Emergency Radiology Practice Patterns: Shifts, Schedules, and Job Satisfaction.
J Am Coll Radiol. 2017 Mar;14(3):345-352. doi: 10.1016/j.jacr.2016.09.018. Epub 2016 Dec 4.
Hanna TN1, Shekhani H2, Lamoureux C3, Mar H4, Nicola R5, Sliker C6, Johnson JO2.
PURPOSE: To assess the practice environment of emergency radiologists with a focus on schedule, job satisfaction, and self-perception of health, wellness, and diagnostic accuracy.
METHODS: A survey drawing from prior radiology and health care shift-work literature was distributed via e-mail to national societies, teleradiology groups, and private practices. The survey remained open for 4 weeks in 2016, with one reminder. Data were analyzed using hypothesis testing and logistic regression modeling.
RESULTS: Response rate was 29.6% (327/1106); 69.1% of respondents (n = 226) were greater than 40 years old, 73% (n = 240) were male, and 87% (n = 284) practiced full time. With regard to annual overnight shifts (NS): 36% (n = 118) did none, 24.9% (n = 81) did 182 or more, and 15.6% (n = 51) did 119. There was a significant association between average NS worked per year and both perceived negative health effects (P < .01) and negative impact on memory (P < .01). There was an inverse association between overall job enjoyment and number of annual NS (P < .05). The odds of agreeing to the statement "I enjoy my job" for radiologists who work no NS is 2.21 times greater than for radiologists who work at least 119 NS, when shift length is held constant. Radiologists with 11+ years of experience who work no NS or 1 to 100 NS annually have lower odds of feeling overwhelmed when compared with those working the same number of NS with <10 years' experience.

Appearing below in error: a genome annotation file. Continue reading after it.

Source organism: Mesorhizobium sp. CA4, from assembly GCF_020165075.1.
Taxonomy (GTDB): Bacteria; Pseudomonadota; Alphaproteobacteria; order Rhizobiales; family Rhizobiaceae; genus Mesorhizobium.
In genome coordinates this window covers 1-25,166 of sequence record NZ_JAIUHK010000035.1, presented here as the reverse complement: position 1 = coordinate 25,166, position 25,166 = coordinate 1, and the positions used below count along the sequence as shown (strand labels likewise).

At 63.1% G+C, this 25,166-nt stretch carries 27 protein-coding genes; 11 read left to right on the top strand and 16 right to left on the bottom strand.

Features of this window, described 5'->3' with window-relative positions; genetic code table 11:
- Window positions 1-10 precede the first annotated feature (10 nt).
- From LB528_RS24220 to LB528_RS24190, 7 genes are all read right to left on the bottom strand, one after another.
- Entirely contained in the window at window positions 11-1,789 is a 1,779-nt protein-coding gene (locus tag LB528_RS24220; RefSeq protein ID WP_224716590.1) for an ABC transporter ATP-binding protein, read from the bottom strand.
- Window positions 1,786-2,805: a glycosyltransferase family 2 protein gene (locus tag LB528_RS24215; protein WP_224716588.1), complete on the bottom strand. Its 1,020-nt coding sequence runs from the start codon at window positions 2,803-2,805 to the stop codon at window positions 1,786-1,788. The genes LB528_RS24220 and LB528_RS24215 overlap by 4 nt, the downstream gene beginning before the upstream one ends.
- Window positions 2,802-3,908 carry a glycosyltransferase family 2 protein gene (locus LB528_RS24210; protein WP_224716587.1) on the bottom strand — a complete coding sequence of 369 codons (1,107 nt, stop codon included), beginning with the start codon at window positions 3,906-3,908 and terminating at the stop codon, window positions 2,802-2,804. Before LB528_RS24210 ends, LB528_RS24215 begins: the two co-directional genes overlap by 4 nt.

CONCLUSION: There is significant variation in emergency radiology practice patterns. Annual NS burden is associated with lower job satisfaction and negative health self-perception.